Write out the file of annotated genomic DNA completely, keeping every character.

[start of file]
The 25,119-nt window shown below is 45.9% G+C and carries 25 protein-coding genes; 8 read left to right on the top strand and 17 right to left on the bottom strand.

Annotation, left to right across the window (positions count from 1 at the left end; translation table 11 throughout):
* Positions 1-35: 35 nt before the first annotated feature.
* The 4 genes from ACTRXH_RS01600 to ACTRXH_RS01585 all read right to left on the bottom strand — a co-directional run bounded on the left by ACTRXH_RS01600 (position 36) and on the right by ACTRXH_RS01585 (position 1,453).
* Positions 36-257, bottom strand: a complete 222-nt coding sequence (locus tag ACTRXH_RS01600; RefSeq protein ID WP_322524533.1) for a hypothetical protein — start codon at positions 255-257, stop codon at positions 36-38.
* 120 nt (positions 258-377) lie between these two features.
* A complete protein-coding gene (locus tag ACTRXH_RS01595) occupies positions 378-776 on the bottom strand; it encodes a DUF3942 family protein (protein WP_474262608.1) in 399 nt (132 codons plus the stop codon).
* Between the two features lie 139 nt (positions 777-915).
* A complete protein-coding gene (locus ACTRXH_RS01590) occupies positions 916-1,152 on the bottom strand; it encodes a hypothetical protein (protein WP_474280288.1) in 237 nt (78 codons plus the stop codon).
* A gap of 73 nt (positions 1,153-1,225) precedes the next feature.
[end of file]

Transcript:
The 25,119-nt window shown below is 45.9% G+C and carries 25 protein-coding genes; 8 read left to right on the top strand and 17 right to left on the bottom strand.

Annotation, left to right across the window (positions count from 1 at the left end; translation table 11 throughout):
* Positions 1-35: 35 nt before the first annotated feature.
* The 4 genes from ACTRXH_RS01600 to ACTRXH_RS01585 all read right to left on the bottom strand — a co-directional run bounded on the left by ACTRXH_RS01600 (position 36) and on the right by ACTRXH_RS01585 (position 1,453).
* Positions 36-257, bottom strand: a complete 222-nt coding sequence (locus tag ACTRXH_RS01600; RefSeq protein ID WP_322524533.1) for a hypothetical protein — start codon at positions 255-257, stop codon at positions 36-38.
* 120 nt (positions 258-377) lie between these two features.
* A complete protein-coding gene (locus tag ACTRXH_RS01595) occupies positions 378-776 on the bottom strand; it encodes a DUF3942 family protein (protein WP_474262608.1) in 399 nt (132 codons plus the stop codon).
* Between the two features lie 139 nt (positions 777-915).
* A complete protein-coding gene (locus ACTRXH_RS01590) occupies positions 916-1,152 on the bottom strand; it encodes a hypothetical protein (protein WP_474280288.1) in 237 nt (78 codons plus the stop codon).
* A gap of 73 nt (positions 1,153-1,225) precedes the next feature.